It begins with your résumé and cover letter. Together they should capture the essence of your career and articulate why you are the best candidate. They also demonstrate your written communication ability - a requisite for PR.
Generally, recruiters seek someone who displays career commitment and a consistent advancement in a PR practice area or the ability to advance. Strong media relations and client-service skills are also key, as is writing ability. If you're believed to possess the above, an interview will typically follow that allows you to demonstrate your verbal communications skills - another necessity for PR.
During this stage, recruiters will seek candidates who can effectively communicate why their experience and skills will add value to the firm and its clients. Individuals must also convey a clear picture of their PR knowledge, including an ability to think creatively, problem-solve, and manage other employees. Lastly, applicants should discuss their professional development goals and the experiences they hope to gain.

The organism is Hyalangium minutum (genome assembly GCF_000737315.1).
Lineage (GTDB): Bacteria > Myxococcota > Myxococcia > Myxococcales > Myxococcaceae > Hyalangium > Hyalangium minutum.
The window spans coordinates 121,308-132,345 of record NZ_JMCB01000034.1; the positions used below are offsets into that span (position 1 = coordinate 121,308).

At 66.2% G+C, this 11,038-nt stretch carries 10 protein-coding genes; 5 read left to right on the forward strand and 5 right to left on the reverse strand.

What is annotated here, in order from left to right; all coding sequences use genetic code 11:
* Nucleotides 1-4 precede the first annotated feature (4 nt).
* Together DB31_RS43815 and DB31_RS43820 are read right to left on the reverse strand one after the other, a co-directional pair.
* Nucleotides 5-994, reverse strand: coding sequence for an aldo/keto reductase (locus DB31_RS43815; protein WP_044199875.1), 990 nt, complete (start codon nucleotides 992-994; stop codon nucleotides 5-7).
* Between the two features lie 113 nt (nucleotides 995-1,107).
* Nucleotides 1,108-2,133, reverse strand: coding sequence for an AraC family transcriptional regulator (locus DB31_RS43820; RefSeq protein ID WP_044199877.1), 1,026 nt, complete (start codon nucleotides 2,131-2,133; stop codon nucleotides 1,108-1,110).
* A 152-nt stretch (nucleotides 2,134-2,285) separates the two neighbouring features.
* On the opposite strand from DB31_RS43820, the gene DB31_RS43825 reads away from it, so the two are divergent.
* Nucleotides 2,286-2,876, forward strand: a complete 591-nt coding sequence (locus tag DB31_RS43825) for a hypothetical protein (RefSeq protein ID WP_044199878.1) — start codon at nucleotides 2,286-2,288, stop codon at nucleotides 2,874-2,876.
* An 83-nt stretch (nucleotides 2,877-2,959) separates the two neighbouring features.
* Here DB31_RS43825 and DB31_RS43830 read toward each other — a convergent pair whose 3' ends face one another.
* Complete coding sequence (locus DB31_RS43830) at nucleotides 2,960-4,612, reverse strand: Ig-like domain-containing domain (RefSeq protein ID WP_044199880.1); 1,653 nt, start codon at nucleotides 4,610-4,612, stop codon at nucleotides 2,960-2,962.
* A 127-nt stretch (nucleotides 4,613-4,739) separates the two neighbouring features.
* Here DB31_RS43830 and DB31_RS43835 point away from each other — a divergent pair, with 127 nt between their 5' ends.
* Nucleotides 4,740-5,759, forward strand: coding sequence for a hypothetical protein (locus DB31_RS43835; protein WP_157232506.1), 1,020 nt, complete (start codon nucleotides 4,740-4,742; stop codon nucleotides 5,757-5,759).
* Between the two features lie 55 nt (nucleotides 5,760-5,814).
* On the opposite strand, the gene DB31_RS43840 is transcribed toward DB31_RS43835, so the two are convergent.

When hiring PR talent, everything counts - from how you introduce yourself in the cover letter, to what's on your résumé, to your interview presentation. Your success at achieving these will hopefully add up to a job offer.
Bob Gemignani is SVP and chief talent officer at Hill & Knowlton.
Send us your questions:
Ask the expert: firstname.lastname@example.org